A finite state controller for the defender (adversary), denoted (), is a tuple , where is a finite set of (internal) states of the controller, is the initial state of the FSC, and , written , is a probability distribution of the next internal state and action, given a current internal state and observation. Here, .
An FSC is a finitestate probabilistic automaton that takes the current observation of the agent as its input, and produces a distribution over the actions as its output. The FSCbased control policy is defined as follows: initial states of the FSCs are determined by the initial state of the POSG. The defender commits to a policy at the start. At each time step, the policy returns a distribution over the actions and the next state of , given the current state of the FSC and the state of observed according to . The adversary observes this and the state according to and responds with generated by . Actions at each step are taken concurrently.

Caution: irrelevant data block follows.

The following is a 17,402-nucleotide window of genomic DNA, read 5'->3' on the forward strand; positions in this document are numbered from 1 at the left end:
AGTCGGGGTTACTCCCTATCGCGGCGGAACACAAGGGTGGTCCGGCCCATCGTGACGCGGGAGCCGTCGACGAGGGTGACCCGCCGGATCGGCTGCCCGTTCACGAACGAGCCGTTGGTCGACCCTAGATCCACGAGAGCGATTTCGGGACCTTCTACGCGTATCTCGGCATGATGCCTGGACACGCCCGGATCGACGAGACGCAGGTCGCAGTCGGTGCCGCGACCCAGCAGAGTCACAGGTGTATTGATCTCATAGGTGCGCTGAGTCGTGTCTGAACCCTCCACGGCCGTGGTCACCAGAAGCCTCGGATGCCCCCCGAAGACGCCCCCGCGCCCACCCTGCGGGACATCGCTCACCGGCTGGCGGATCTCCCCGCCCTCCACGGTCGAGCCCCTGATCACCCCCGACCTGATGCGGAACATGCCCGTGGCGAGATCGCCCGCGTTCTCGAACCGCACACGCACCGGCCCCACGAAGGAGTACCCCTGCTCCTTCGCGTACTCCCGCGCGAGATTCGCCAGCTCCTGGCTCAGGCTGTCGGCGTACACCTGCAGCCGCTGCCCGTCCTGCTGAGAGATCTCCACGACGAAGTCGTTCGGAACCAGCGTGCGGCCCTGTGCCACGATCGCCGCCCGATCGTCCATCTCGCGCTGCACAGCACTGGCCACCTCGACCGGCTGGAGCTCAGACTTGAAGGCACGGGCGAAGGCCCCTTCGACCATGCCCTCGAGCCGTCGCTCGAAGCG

Definition III.2 (Proper FSCs)
An FSC is proper with respect to an LTL formula if there is a positive probability of satisfying under this policy in an environment represented as a partially observable stochastic game.
This is similar to the definition in [hansen2003synthesis], with the distinction that the terminal state of an FSC in that context will be related to Rabin acceptance pairs of an MC formed by composing and with (Sec IIIB).
IiiB The Global Markov Chain
The FSCs and , when composed with , will result in a finitestate, (fully observable) Markov chain. To maintain consistency with the literature, we will refer to this as the global Markov chain (GMC) [sharan2014finite].
Definition III.3 (Global Markov Chain (GMC))
The GMC resulting from a productPOSG controlled by FSCs and is , where , , is given by Equation (1), and .
Similar to , the Rabin acceptance condition for is: , with iff and iff .
A state of is . A path on is a sequence such that , where is the transition probability in . The path is accepting if it satisfies the Rabin acceptance condition. This corresponds to an execution in controlled by and .
IiiC Problem Statement